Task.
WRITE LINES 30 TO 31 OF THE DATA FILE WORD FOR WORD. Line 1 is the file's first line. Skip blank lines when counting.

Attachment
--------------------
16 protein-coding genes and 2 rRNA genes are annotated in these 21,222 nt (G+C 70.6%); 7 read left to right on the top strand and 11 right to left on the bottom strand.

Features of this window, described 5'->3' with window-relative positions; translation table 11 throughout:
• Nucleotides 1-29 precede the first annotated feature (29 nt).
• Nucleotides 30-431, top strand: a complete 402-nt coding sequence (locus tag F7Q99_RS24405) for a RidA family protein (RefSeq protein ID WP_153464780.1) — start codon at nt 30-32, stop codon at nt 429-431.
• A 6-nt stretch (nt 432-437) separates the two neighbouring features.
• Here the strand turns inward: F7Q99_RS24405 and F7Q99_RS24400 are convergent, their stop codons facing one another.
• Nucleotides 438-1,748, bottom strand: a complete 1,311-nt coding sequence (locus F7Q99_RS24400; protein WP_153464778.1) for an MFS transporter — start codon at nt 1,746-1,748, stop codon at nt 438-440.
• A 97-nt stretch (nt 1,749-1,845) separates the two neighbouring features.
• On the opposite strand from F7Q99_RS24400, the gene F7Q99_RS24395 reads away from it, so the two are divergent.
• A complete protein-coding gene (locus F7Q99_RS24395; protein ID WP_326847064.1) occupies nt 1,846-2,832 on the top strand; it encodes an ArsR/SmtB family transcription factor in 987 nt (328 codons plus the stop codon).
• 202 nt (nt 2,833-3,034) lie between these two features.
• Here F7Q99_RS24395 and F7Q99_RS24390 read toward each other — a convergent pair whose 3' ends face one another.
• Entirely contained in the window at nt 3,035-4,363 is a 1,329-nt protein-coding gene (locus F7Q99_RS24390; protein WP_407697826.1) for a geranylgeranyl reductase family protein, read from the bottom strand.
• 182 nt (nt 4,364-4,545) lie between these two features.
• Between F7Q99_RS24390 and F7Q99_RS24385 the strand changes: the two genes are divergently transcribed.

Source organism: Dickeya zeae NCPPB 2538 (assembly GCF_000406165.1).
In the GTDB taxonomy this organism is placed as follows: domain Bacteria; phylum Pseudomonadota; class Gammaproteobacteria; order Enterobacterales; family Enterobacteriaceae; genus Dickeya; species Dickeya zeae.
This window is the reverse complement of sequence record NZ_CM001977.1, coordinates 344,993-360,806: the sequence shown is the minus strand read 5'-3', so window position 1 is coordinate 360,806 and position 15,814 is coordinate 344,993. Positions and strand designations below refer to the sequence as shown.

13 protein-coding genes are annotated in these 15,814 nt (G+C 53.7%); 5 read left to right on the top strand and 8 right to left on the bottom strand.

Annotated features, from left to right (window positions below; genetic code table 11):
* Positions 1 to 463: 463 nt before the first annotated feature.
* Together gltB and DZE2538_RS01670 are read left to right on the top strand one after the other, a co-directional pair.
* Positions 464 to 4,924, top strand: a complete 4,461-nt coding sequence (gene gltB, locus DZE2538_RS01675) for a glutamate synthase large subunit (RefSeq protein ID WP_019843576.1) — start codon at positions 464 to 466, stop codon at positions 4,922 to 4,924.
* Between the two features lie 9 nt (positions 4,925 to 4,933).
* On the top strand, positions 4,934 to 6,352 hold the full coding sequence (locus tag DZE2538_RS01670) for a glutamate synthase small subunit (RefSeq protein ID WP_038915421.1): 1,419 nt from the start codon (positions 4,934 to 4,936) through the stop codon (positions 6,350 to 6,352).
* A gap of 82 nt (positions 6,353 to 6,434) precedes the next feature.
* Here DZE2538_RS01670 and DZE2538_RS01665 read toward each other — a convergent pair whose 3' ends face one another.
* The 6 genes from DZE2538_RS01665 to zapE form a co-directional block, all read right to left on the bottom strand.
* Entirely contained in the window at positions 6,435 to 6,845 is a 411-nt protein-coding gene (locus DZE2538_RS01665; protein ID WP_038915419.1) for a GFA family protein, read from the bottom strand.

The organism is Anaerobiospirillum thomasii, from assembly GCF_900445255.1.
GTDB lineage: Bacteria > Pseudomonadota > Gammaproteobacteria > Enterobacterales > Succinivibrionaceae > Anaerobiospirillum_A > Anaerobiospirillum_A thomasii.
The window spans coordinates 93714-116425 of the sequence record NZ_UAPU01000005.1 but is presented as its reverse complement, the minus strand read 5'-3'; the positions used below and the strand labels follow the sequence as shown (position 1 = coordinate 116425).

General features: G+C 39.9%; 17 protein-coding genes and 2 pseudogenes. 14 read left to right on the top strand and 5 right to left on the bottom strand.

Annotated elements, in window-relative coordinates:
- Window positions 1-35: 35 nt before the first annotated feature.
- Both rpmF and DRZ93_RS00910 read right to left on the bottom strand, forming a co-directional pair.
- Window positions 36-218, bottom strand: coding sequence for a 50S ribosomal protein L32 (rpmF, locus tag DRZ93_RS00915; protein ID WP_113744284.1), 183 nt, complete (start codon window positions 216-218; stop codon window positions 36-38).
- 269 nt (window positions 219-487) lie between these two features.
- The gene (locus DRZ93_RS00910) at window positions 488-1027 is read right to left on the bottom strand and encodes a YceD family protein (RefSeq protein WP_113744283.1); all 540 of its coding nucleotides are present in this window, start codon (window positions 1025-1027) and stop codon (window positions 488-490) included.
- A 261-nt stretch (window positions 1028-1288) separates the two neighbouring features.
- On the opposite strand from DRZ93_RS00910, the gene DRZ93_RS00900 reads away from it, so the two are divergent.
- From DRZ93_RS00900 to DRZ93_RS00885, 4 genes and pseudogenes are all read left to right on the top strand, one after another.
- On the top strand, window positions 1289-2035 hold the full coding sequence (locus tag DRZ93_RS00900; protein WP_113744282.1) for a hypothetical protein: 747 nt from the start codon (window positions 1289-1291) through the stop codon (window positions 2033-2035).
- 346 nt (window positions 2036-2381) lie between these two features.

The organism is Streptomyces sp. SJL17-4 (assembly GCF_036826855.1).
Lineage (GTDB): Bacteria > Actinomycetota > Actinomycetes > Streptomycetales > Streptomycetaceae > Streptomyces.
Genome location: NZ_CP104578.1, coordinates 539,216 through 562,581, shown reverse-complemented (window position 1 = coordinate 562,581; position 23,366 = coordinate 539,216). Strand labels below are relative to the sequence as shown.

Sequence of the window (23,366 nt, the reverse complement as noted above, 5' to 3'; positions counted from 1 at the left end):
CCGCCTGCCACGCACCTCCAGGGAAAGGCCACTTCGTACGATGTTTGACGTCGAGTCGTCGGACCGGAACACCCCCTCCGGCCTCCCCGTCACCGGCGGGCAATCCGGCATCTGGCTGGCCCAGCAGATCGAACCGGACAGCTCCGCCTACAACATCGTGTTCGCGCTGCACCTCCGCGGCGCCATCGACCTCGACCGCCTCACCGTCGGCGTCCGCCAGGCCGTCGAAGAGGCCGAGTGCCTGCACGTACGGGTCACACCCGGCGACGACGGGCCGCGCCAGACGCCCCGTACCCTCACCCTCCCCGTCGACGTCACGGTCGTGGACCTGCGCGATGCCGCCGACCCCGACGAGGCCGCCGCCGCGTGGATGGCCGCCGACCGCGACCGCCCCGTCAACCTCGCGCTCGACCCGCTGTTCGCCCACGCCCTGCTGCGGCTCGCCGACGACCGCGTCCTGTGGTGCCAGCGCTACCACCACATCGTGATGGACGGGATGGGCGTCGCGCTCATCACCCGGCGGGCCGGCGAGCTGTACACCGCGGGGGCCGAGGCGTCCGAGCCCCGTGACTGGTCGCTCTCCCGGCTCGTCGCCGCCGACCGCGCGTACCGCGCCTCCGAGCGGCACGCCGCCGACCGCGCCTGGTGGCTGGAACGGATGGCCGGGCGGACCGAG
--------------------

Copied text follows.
The organism is Anaerobiospirillum thomasii, from assembly GCF_900445255.1.
GTDB lineage: Bacteria > Pseudomonadota > Gammaproteobacteria > Enterobacterales > Succinivibrionaceae > Anaerobiospirillum_A > Anaerobiospirillum_A thomasii.